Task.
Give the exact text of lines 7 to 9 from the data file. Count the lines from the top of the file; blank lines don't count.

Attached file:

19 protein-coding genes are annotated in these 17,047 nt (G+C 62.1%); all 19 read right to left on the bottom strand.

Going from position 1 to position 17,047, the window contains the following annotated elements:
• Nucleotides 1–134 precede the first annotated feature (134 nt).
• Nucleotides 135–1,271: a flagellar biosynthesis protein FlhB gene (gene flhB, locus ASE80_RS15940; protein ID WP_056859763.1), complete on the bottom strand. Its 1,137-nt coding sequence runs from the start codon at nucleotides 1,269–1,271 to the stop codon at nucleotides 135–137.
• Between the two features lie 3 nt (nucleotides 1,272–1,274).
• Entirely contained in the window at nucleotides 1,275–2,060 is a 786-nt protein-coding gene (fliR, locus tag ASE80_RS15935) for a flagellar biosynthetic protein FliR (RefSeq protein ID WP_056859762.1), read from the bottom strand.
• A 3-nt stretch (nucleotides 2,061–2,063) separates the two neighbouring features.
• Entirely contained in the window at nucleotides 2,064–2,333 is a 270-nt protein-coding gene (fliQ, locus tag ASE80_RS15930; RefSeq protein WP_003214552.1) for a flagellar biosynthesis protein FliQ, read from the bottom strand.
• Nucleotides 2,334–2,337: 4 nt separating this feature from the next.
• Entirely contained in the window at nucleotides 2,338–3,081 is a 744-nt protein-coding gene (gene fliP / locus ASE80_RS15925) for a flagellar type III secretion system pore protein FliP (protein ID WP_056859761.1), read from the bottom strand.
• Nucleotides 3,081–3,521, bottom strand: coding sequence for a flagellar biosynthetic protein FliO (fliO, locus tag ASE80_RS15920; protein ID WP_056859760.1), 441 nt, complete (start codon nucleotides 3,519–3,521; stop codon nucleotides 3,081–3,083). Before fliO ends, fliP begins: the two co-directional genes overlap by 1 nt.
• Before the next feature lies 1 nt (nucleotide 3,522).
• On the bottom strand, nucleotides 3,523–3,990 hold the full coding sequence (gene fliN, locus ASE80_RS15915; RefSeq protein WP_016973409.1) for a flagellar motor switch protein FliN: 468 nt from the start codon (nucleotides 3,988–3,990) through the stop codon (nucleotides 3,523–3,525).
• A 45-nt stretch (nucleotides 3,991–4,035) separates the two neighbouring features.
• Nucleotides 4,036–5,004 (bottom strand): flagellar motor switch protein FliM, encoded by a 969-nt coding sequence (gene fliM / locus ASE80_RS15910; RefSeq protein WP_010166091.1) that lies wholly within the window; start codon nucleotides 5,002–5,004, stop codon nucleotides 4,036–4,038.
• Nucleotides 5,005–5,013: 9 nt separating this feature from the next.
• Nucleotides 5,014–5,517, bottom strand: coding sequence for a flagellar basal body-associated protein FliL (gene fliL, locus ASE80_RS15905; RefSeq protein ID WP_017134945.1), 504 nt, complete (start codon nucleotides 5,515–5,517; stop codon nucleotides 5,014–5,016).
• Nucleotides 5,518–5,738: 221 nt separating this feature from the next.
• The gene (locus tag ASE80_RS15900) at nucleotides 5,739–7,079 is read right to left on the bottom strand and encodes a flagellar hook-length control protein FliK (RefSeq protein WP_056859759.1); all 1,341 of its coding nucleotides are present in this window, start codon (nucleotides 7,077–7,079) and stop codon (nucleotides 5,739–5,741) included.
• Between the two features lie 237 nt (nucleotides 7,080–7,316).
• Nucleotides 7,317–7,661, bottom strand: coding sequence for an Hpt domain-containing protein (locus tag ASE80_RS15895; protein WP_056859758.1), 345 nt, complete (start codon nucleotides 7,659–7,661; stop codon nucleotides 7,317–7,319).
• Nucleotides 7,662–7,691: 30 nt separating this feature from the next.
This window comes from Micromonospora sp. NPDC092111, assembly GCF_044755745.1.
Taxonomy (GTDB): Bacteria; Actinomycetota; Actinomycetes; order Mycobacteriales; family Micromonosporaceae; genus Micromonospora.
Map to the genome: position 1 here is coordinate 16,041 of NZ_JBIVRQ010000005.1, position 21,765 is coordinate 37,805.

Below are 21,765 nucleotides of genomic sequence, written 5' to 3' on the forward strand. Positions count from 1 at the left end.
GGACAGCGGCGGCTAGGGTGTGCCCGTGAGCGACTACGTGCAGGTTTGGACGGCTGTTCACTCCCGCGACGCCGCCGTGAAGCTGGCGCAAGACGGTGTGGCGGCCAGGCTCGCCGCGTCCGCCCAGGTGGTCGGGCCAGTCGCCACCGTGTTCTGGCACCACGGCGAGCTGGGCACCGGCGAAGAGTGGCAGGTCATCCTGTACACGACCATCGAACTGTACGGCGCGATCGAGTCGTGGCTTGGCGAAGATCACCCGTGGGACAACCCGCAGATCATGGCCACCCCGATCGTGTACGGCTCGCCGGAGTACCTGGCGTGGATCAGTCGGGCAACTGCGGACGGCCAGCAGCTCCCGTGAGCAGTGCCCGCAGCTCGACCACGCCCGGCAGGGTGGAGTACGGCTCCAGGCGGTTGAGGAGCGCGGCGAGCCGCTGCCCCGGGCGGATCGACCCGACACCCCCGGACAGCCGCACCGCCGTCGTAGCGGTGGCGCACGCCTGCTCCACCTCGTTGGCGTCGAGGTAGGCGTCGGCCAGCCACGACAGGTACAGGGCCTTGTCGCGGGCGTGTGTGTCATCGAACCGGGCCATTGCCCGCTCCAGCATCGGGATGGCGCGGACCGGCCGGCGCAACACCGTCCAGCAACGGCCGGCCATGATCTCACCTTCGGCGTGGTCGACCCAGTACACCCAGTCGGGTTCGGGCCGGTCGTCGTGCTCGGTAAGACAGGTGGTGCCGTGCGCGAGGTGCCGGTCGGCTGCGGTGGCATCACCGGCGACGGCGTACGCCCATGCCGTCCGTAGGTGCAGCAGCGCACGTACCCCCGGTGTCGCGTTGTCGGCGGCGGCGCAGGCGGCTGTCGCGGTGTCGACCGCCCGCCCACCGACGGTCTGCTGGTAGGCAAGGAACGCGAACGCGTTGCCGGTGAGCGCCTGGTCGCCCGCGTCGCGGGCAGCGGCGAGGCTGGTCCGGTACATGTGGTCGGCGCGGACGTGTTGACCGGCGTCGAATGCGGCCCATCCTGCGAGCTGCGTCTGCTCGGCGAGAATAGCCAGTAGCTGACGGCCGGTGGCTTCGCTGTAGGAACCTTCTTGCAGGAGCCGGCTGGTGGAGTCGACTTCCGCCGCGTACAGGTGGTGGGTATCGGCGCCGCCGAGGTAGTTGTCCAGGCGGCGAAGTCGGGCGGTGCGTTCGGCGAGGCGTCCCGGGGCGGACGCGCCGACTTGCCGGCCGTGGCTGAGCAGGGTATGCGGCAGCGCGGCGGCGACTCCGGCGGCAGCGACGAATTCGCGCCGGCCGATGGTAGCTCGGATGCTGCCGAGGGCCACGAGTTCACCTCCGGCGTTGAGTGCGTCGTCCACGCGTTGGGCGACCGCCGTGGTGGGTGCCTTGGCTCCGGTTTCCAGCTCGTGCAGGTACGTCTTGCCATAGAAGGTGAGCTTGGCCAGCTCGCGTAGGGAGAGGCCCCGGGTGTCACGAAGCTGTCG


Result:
• A 3-nt stretch (nucleotides 2,061–2,063) separates the two neighbouring features.
• Entirely contained in the window at nucleotides 2,064–2,333 is a 270-nt protein-coding gene (fliQ, locus tag ASE80_RS15930; RefSeq protein WP_003214552.1) for a flagellar biosynthesis protein FliQ, read from the bottom strand.
• Nucleotides 2,334–2,337: 4 nt separating this feature from the next.